Jenifer lives in Villa Fiorito, this is a well-known neighbourhood in Buenos Aires for being the cradle of football player Diego Maradona. In the Villa many families do not have basic services and survive as collecting recycling goods. Jenifer knows her daughter’s father, they met at a football match in her “barrio”. Soon after she got pregnant when she was 12 years old. Jenifer had to drop out of school and hopes to return doing night schooling. She is currently unemployed since she is underage. Luckily, Jenifer’s parents are able to support her and daughter Alyson, four years old, until she returns to education.

Jenifer reviews the images of her first sonograms in her room. From the series, Teenage Mothers ©Ángela Ponce
Jenifer and her daughter Alyson walk everyday through the “Potrero” a neighbourhood football field. From the series, Teenage Mothers ©Ángela Ponce

“When I found out about my pregnancy I told Alyson’s dad, but he did not take care of it, he just disappeared. I was very scared and could not tell anyone in my house until I was five months pregnant. Nobody noticed it at home or school because my belly was very small”.

Jenifer with eight months of pregnancy. From the series, Teenage Mothers ©Ángela Ponce
Jenifer, 16 years old, plays with her daughter Alyson, 4 years old, at Plaza de Villa Fiorito, Argentina. From the series, Teenage Mothers ©Ángela Ponce

“Being a young mother is a difficult experience, and more, if you are alone”.

To see more of Ángela’s work, here


La fotógrafa del mes de Noviembre es Ángela Ponce

Ángela Ponce es una fotógrafa documentalista independiente y fotoperiodista con base en Perú. Principalmente se enfoca en proyectos a largo plazo que abordan temas sociales como; conflictos políticos, derechos y memoria en Latinoamerica. Ángela ganó la Visa de Oro Humanitaria del CICR (2018). Este año recibió el 2do lugar en la categoría de Deportes del POY LATAM, y, fue becada por Women’s Photograph y The Women’s Equality Center para desarrollar su proyecto de Madres Adolescentes. Actualmente es contribuidora para The New York Times y su trabajo ha sido publicado en medios como; Bloomberg, BBC, Getty images, Harper’s Bazaar, El País, La Croix, RFI, Estempore, The Objective y Aljazeera.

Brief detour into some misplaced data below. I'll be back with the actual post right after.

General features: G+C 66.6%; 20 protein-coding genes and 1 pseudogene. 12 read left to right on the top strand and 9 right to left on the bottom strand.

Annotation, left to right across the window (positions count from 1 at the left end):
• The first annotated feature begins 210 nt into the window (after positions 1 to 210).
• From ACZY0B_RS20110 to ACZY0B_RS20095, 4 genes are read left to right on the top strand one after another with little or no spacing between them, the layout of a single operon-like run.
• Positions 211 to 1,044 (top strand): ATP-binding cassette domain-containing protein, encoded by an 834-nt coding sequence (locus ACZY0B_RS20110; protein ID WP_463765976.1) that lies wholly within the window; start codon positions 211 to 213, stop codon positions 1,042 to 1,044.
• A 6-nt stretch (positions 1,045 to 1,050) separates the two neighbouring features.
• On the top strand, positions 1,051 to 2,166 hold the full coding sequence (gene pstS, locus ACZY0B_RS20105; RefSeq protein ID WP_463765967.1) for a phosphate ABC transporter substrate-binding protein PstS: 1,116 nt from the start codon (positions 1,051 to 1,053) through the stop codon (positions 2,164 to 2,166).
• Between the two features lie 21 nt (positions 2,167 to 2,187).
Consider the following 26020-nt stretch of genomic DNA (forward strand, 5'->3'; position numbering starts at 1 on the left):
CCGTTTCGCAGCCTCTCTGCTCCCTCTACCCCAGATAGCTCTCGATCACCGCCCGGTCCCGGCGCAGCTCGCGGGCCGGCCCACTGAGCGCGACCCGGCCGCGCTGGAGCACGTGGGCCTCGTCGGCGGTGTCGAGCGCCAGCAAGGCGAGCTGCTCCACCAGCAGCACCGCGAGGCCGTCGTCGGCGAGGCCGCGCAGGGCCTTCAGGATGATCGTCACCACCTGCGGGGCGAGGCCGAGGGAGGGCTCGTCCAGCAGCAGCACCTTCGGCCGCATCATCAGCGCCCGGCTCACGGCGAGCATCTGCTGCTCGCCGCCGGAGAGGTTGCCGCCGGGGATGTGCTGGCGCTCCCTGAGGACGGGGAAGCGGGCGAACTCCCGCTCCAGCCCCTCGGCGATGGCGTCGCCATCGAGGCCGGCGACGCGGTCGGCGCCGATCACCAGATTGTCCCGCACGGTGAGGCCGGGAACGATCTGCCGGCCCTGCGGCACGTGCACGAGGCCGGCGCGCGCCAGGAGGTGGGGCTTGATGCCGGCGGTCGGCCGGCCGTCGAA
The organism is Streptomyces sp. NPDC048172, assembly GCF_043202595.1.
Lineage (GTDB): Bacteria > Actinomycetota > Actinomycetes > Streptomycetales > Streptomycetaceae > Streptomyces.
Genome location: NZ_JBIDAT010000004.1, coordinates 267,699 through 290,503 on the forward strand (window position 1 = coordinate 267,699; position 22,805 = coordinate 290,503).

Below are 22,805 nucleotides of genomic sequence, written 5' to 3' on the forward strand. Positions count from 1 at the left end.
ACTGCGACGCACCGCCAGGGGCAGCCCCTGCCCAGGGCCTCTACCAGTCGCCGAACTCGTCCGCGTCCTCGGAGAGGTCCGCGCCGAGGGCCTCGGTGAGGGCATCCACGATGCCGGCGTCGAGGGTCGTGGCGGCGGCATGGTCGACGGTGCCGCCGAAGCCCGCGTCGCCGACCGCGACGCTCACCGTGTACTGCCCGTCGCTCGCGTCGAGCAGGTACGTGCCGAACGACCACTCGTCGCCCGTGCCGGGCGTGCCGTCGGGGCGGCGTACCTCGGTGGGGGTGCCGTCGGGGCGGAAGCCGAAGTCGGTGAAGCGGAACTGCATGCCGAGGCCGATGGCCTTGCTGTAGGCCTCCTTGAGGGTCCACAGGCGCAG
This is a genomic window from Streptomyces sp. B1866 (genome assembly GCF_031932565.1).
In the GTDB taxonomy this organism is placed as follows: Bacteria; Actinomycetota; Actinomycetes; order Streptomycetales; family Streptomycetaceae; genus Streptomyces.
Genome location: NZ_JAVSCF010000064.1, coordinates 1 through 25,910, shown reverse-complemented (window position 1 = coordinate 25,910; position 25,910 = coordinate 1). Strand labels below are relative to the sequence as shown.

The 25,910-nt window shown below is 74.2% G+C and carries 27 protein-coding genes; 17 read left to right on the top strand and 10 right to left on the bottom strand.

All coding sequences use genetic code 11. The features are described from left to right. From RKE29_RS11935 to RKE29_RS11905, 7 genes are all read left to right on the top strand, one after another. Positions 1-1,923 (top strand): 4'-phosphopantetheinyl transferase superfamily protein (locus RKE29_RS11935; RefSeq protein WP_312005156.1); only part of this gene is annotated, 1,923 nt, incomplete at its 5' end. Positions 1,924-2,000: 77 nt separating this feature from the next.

Madres Adolescentes

América Latina y el Caribe tienen la segunda tasa más alta de embarazos adolescentes en el mundo. Especialmente en Argentina, el 14% de los nacimientos son de mujeres menores de 19 años. Un informe reciente de las Naciones Unidas advierte que los embarazos adolescentes son síntomas de desigualdad y pobreza, aunque existen casos en los que algunos adolescentes planean tener hijos, la mayoría se debe a la falta de información y acceso a métodos anticonceptivos que por el deseo mismo.

Por día, 300 adolescentes menores de 19 años se convierten en madres en Argentina. Este sigue siendo uno de los principales factores que contribuyen a la mortalidad materna e infantil en la nación suramericana, las complicaciones durante el embarazo y el parto son la segunda causa de muerte de las niñas en todo el mundo. Muchas adolescentes que quedan embarazadas se ven obligadas a abandonar sus estudios para cuidar de sus hijos o conseguir un empleo. Como consecuencia,  adolescentes con poca o ninguna educación tienen menos oportunidades de encontrar un trabajo que no esté en condiciones informales o precarias. Madres Adolescentes son historias de jóvenes que son madres en Argentina. El objetivo del proyecto es llamar a la reflexión sobre el embarazo adolescente, mostrar cómo la desigualdad de género y la falta de oportunidades impactan a las mujeres argentinas desde una temprana edad.

Para saber de los proyectos de Ángela, aquí